NAME CHANGE IN THE MATTER OF THE APPLICATION OF ALANA MOUSSO ORDER TO SHOW CAUSE FOR CHANGE OF NAME: CASE NUMBER: 19CV00385 TO ALL INTERESTED PERSONS: A petition has been filed by the above named Petitioner(s) in Santa Barbara Superior court proposing a change of name(s) FROM and TO the following name(s):


INDEPENDENT CLASSIFIEDS

LEGALS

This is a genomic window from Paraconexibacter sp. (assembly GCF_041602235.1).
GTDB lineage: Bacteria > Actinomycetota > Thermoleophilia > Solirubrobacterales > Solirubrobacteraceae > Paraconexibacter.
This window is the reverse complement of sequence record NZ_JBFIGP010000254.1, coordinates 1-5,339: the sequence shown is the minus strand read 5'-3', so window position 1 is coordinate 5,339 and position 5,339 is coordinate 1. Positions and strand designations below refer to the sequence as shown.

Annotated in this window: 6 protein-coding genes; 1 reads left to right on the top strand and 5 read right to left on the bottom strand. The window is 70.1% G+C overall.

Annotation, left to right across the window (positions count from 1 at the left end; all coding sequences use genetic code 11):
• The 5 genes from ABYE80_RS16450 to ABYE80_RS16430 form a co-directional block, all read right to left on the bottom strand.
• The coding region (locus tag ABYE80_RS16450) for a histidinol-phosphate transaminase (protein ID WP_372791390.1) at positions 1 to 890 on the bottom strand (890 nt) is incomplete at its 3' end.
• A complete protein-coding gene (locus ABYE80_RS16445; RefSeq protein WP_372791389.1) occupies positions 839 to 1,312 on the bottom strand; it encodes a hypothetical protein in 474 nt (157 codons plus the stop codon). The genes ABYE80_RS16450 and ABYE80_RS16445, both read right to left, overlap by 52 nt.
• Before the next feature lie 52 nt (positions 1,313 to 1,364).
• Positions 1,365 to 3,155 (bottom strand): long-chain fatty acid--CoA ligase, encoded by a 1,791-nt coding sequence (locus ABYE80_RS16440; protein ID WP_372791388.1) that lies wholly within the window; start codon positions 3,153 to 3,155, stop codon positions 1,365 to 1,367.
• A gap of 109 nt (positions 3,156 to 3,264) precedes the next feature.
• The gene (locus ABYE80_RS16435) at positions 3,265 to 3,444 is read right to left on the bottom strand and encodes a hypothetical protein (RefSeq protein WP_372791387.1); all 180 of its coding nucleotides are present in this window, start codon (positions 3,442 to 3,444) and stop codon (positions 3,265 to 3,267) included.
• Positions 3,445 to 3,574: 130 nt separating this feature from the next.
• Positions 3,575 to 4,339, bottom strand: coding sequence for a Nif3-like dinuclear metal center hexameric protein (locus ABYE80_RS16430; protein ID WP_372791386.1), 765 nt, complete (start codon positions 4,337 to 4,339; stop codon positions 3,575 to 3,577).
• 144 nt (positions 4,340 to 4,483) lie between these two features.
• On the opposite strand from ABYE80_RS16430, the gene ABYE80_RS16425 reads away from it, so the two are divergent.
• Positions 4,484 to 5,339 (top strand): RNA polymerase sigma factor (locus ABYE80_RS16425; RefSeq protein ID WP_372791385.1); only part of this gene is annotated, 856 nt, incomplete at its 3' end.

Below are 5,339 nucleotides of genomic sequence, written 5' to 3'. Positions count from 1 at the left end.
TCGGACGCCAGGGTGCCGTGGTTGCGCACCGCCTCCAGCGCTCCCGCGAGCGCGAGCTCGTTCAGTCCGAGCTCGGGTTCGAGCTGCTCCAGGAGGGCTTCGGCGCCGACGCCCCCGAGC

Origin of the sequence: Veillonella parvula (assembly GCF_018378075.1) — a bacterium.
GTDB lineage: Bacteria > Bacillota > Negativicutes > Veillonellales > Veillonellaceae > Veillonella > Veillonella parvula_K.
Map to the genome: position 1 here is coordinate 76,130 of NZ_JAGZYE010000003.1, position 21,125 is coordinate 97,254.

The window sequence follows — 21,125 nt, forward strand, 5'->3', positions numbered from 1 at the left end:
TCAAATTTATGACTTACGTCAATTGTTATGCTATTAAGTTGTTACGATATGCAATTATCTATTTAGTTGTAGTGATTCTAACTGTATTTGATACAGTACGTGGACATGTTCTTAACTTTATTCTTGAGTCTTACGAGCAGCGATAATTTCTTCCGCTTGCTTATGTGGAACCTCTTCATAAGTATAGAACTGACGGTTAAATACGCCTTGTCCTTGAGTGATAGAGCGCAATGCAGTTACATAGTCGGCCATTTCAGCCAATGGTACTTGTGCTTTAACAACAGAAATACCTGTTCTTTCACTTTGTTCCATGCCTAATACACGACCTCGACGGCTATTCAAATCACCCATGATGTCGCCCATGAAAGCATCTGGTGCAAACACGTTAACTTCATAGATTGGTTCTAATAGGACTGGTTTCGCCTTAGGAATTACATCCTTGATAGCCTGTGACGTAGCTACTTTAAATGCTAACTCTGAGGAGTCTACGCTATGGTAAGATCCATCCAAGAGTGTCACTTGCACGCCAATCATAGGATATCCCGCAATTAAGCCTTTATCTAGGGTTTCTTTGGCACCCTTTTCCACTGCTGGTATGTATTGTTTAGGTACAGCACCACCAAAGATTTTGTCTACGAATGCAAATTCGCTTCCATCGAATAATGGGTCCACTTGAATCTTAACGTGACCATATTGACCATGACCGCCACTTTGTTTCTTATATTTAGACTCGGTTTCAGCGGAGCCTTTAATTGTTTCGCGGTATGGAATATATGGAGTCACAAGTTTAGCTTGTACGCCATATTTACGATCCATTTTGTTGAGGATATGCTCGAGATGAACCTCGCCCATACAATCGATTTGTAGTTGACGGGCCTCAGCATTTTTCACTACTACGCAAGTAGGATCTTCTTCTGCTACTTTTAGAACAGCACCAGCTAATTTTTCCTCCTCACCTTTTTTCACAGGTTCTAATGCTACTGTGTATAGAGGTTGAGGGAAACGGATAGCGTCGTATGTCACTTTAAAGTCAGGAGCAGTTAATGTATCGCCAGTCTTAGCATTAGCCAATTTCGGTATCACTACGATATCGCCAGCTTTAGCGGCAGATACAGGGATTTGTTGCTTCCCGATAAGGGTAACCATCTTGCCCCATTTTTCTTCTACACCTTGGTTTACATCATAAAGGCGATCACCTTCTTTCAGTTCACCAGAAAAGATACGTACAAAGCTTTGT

FROM: ALANA BLYTHE MOUSSO TO: ISLA FREYA AURORA ALYSSENDRA ASTER WILDING FROM: RUBY FLORENCE MOUSSO TO: RUBY FLORENCE EMMA FREYA MOUSSO WILDING THE COURT ORDERS that all persons interested in this matter shall appear before this court at the hearing indicated below to show cause, if any, why the petition for change of name should not be granted. NOTICE OF HEARING Apr 10, 2019 9:30am, Dept 6, Courthouse, 1100 Anacapa Street, Santa Barbara, CA 93101 A copy of this order to Show Cause shall be published in the Santa Barbara Independent, a newspaper of general circulation, printed in this county, at least once each week for four successive weeks prior to the date set for hearing on the petition. Dated Jan 29 2019 by Pauline Maxwell, Judge of the Superior Court. Published. Feb 14, 21, 28. Mar 7 2019. IN THE MATTER OF THE APPLICATION OF JONATHAN ROBERT SWEITZER ORDER TO SHOW CAUSE FOR CHANGE OF NAME: CASE NUMBER: 19CV00900 TO ALL INTERESTED PERSONS: A petition has been filed by the above named Petitioner(s) in Santa Barbara Superior court proposing a change of name(s) FROM and TO the following name(s): FROM: JONATHAN ROBERT SWEITZER TO: JONATHAN ROBERT MCGREGOR THE COURT ORDERS that all persons interested in this matter shall appear before this court at the hearing indicated below to show cause, if any, why the petition for change of name should not be granted. NOTICE OF HEARING Apr 17, 2019 8:30am, Dept ONE, 312‑C Santa Maria, CA 93436 Superior Court Of California, County of Santa Maria A copy of this order to Show Cause shall be published in the Santa Barbara Independent, a newspaper of general circulation, printed in this county, at least once each week for four successive weeks prior to the date set for hearing on the petition. Dated Feb 18 2019. by Timothy J. Staffel, Judge of the Superior Court. Published. Mar 7, 14, 21, 28 2019. IN THE MATTER OF THE APPLICATION OF MICHAEL JOSEPH ANGEL GOMEZ ORDER TO SHOW CAUSE FOR CHANGE OF NAME: CASE NUMBER: 19CV00907 TO ALL INTERESTED PERSONS: A petition has been filed by the above named Petitioner(s) in Santa Barbara Superior court proposing a change of name(s) FROM and TO the following name(s): FROM: MICHAEL JOSEPH ANGEL GOMEZ TO: MICHAEL JOSEPH ANGEL GUTIERREZ THE COURT ORDERS that all persons interested in this matter shall appear before this court at the hearing indicated below to show cause, if any, why the petition for change of name should not be granted. Any person objecting to the name changes described above must file a written objection that includes the reasons for the objection at least two court days before the matter is scheduled to be heard and must aooear at the hearing to show cause why the petition should not be granted. If no written objection is timely filed , the court may grant the petition withouta hearing. NOTICE OF HEARING April 5, 2019 9:00 am, Dept SM2, SUPERIOR COURT OF CALIFORNIA, COUNTY OF SANTA BARBARA 312 E. Cook Street Santa Maria, CA 93454 A copy of this order to Show Cause shall be published in the Santa Barbara Independent, a newspaper of general circulation, printed in this county, at least once each week for four successive weeks prior to the date set for hearing on the petition. Dated Feb 19, 2019. by Darrel E. Parker, Executive Officer; J.,­ Nicola , Deputy Clerk; James F. Rigali Judge of the Superior Court. Published. Mar 7, 14, 21, 28 2019. IN THE MATTER OF THE APPLICATION OF KYLE JASMINE MCBEATH ORDER TO SHOW CAUSE FOR CHANGE OF NAME: CASE NUMBER: 19CV00920